Percival Jones: A Modern-Day Greek Hero

Ancient Greek mythology continued to influence several works of art centuries later. In my book, “On the Ropes,” I have incorporated several Greek mythology references to many characters in the story. While the period is set in the ’60s, it’s worth mentioning that the Age of Heroes was a time when society was plagued with conflicts and strife yet had great discoveries. With these factors in mind, I feel it’s more than appropriate to set Percival’s tale in the ’60s.

Percival Jones, the protagonist, is more or less the black equivalent of an Ancient Greek hero.

While his name is also a reference to the Arthurian legend, he has some characteristics that share many traits with familiar Greek heroes.

One is his unbelievable talent. Many Ancient Greek heroes are either blessed by the gods or descended from them. Percival is a natural fighter in the ring, lauded for his strategic style. His best performance is drawn out by his trainer Punchy, who resembles Chiron, Jason, and Achilles’ trainer. Their relationship is akin to a father and son, which makes it all the more heartwarming and relevant to many men who grew up without knowing their biological fathers.

Another is his complicated romantic relationships. Many Ancient Greek heroes had relationships outside their marriage. One example is Odysseus, who had relations with women outside his marriage. While Percival is nothing like Odysseus, he has a lover outside his already-complicated relationship. Racine, a white woman with her own painful past, is his stand-in lover. At the same time, he has a complicated relationship with Joleen, the mother of his child.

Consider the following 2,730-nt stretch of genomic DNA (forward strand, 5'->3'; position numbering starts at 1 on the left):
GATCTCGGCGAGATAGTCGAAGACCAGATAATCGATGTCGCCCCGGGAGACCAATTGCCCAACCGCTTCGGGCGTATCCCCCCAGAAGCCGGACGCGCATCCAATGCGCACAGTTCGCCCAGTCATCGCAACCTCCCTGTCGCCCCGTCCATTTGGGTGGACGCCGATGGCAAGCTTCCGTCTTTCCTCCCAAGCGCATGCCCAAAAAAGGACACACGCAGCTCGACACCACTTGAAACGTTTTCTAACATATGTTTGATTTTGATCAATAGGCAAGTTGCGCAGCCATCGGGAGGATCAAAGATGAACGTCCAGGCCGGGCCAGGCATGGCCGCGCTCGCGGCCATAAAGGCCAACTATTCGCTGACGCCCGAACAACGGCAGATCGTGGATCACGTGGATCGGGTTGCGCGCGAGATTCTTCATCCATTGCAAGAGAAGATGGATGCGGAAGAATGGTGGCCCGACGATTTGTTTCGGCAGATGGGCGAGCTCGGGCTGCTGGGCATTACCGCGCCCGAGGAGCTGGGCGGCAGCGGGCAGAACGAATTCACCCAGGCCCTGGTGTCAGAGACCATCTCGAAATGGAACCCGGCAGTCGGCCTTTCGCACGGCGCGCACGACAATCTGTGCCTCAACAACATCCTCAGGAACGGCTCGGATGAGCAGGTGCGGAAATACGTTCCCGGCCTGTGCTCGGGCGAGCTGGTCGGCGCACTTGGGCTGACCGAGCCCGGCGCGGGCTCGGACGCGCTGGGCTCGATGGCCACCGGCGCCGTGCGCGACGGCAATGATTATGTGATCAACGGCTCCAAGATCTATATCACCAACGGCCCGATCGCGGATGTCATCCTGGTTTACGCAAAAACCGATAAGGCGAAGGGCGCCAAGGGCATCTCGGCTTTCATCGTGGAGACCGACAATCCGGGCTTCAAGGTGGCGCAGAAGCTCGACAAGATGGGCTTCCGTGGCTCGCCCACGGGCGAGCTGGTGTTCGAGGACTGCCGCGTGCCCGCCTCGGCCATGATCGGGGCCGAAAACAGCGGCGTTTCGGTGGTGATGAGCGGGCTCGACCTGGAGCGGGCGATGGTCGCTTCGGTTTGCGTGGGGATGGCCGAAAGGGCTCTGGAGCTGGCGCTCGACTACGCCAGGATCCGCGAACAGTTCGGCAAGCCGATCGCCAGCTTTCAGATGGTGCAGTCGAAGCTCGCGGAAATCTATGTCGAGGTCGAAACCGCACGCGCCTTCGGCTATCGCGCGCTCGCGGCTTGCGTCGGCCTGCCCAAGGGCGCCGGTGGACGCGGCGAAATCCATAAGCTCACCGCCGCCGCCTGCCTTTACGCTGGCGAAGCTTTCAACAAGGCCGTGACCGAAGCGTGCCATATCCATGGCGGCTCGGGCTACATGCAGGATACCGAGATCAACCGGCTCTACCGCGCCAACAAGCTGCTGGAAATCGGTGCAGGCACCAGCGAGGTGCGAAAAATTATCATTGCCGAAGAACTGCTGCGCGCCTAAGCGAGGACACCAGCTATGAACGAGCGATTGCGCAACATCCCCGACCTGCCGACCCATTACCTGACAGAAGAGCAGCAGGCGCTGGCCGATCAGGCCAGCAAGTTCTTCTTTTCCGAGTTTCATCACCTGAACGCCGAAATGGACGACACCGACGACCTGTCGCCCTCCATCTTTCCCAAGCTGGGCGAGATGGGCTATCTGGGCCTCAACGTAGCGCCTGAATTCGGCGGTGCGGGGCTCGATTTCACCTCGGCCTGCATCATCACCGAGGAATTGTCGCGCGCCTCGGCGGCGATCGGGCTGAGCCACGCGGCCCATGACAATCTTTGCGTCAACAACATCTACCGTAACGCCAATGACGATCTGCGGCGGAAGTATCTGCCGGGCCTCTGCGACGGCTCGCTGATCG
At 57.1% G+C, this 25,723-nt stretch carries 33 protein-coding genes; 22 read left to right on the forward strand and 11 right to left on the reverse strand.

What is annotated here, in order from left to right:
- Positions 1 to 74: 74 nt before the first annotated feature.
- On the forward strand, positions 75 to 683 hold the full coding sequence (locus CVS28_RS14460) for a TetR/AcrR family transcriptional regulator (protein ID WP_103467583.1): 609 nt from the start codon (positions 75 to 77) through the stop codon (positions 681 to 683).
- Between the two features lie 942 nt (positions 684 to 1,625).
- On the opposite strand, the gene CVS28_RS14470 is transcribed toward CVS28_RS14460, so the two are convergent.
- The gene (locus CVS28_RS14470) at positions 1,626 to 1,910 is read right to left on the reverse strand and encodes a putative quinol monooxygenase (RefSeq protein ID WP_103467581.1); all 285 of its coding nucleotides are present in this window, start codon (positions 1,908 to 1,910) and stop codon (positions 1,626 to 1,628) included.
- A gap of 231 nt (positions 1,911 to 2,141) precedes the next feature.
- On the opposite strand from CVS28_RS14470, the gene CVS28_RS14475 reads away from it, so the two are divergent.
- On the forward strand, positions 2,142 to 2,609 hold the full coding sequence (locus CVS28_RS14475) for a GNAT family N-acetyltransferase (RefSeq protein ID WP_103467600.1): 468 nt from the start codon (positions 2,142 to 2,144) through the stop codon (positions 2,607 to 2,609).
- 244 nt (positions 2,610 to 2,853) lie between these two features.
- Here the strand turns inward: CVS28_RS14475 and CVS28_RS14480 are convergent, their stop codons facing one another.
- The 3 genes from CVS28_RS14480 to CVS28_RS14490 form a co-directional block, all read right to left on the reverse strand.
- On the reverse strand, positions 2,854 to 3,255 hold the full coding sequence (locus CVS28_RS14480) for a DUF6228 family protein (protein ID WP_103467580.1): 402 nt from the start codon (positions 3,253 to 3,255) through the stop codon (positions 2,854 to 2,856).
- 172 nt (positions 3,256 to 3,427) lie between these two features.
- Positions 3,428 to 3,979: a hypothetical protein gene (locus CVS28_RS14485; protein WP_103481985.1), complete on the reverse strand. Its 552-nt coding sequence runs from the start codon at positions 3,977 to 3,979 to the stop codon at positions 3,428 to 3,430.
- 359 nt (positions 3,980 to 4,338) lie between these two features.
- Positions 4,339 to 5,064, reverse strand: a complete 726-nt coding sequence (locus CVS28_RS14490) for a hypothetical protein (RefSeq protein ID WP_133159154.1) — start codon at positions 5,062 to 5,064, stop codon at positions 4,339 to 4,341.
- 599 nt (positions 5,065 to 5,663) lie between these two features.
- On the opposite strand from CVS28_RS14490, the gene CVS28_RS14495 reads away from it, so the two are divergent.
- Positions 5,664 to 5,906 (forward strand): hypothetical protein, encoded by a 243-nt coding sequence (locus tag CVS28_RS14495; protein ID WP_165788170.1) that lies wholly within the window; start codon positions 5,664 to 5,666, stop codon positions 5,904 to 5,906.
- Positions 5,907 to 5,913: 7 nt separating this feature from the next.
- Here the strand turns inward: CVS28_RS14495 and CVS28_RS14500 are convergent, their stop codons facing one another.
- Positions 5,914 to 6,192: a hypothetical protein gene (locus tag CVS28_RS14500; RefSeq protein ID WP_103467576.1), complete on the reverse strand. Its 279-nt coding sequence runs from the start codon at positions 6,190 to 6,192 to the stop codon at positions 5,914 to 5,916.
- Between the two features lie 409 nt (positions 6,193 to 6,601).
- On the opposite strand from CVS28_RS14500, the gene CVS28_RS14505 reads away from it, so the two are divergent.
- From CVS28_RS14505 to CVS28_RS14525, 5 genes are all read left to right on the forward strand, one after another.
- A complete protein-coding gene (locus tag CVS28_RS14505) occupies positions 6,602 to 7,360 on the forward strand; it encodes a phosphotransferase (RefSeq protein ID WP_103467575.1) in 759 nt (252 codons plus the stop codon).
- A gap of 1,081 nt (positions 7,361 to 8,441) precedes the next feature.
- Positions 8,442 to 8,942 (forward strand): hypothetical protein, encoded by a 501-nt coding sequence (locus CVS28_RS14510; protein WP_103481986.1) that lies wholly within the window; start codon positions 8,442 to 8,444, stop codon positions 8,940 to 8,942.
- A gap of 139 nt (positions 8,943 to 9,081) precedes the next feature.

Last but not least is his series of conflicts. Much like how Hercules had to complete his twelve labors, Percival has to reach certain milestones to realize his dream. As a young and fit black man on the verge of greatness, his journey is similar to the Greeks’ idea of pathos—the experience of virtuous struggle and suffering.

While Ancient Greek heroes have become a staple of courage, leadership, and overcoming odds. They also have another factor that makes their stories immortal—their humanity and flaws despite achieving incredible feats. While there won’t be any newer gods, there will always be a chance for new heroes to arrive.

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